First, let’s bust some...
Common comma myths
Myth: commas are hard to understand.
Truth: they’re really not.
Myth: you have to memorize an enormous list of rules.
Truth: you really don’t.
Myth: a comma is the same as taking a breath while speaking.
Truth: it’s really not.
Myth: marriages founder, friendships die, and professional relationships splinter over differences about whether or not to use a thing called “the Oxford comma.”
Truth: True. (OK, that’s a slight exaggeration! But read on...)
So why are commas often sticking-points? More to the point, why does that matter?
Commas do more than set off words, phrases, or clauses within a complete sentence. Commas actually form part of the message. With simple elegance, the slight pauses created by commas influence how readers interpret your writing. By separating written sentence elements in systematic ways, commas help readers better understand your meaning.
Check out this example:
Traditionally, a “Dear John” letter means bad news for a boyfriend or fiancé. In Lynn Truss’s bestselling book Eats, Shoots and Leaves, the only difference between these two versions is the use of commas and full stops (and one dash). This is a perfect example of how commas can shape meaning!
Absolutely necessary commas: Four basic patterns
Pattern 1: Before a coordinating conjunction when it joins two independent clauses. (Aren’t sure what those things are? See the blog post “Glossary of Grammar Terms.”)
Most of the superintendants gathered in the Great Hall, but the students snuck down to the dungeons.
Pattern 2: Before each coordinated word, phrase, or clause in a series or list.
Please be careful to pack the mushrooms, gooseberries, silverweed, and mint separately from the crushed manticore.
Pattern 3: After a word, phrase, or dependent clause that introduces an independent clause.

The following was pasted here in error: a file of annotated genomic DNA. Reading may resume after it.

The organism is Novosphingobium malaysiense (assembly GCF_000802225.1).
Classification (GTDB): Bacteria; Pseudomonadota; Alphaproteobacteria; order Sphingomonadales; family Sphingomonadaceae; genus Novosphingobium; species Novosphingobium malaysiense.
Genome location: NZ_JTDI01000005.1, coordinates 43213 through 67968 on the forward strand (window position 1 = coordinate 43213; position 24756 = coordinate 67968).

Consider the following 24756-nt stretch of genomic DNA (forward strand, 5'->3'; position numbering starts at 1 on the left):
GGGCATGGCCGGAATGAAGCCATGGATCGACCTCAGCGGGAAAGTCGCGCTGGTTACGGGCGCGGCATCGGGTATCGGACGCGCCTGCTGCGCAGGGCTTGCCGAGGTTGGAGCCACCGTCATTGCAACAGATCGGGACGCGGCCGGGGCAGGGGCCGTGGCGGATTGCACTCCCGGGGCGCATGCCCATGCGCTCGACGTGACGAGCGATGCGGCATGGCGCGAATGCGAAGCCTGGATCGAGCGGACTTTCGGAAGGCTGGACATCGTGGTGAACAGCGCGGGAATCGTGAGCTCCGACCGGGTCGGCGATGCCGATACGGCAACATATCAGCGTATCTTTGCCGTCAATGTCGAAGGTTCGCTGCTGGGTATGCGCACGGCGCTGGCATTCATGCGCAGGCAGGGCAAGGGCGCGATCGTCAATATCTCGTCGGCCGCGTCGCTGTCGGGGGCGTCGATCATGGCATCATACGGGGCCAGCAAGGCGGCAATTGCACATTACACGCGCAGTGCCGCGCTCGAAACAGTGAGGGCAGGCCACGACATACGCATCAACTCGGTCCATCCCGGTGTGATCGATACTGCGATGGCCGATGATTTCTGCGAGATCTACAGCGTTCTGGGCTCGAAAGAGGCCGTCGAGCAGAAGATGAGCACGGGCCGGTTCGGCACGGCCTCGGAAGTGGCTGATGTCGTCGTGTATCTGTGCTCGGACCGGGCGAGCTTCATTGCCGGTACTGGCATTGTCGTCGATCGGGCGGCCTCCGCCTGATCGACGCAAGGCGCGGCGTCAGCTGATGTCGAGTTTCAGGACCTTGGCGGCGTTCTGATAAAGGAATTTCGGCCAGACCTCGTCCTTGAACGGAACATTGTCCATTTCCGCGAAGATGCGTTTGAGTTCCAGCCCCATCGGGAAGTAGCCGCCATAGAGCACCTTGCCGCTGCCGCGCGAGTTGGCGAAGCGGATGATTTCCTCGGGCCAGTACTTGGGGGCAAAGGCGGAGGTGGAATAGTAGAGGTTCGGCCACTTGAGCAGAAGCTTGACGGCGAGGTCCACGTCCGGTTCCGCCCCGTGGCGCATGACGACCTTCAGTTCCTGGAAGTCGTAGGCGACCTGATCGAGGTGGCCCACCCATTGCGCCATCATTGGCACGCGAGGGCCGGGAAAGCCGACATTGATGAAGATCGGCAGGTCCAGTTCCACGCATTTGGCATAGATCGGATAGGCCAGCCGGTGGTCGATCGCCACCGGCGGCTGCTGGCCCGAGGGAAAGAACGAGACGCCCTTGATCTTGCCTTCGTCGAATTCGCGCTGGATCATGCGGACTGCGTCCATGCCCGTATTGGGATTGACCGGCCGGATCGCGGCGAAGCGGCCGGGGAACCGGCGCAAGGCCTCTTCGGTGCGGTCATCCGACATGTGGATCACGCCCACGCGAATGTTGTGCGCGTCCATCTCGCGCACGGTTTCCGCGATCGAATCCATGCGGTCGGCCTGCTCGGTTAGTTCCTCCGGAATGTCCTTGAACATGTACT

Single word: Indeed, the entire fifth-year class wanted the afternoon off.
Phrase: Holding his sword firmly, the White Knight faced the thin, shadowy figure of Lord Thorn.
Clause: When Esmeralda pushed the Evil One into an alternate universe, the entire realm celebrated.
Pattern 4: On each side of a modifying word, phrase, or clause that interrupts a sentence. Typical mid-sentence modifiers (“interruptors”) include
- conjunctive (connecting) adverbs such as “however,” “thus,” “similarly,” “therefore."
Professor Slitherfingers, however, decided not to attend the celebration.
Note: you can usually begin or end a sentence with a single-word adverb instead of using it as an interruptor. Your choice!
- appositional phrases. These often follow nouns, providing extra information.
Cookie, my best friend's irritating ferret, has been banished to the dog house.
- non-restrictive relative (who/which) clauses.
A powerful new troll-repelling spell, which for years remained locked in a secret vault, will soon be approved by the Chemistry Department.
TIP: You could choose to say “A powerful new troll-repelling spell will soon be approved by the Chemistry Department.” The clause “which for years remained locked in a secret vault” adds extra information (like an appositional phrase). Try mentally deleting the relative clause. If your sentence still makes sense, then the clause is non-restrictive, and you must set it off with commas.
A restrictive relative clause is essential to the meaning and structure of the sentence and does not take commas.
Get to know these four basic patterns, and you’ll (almost) always get commas right.
Coming soon to Grammar Camp...when NOT to use commas. Stay tuned!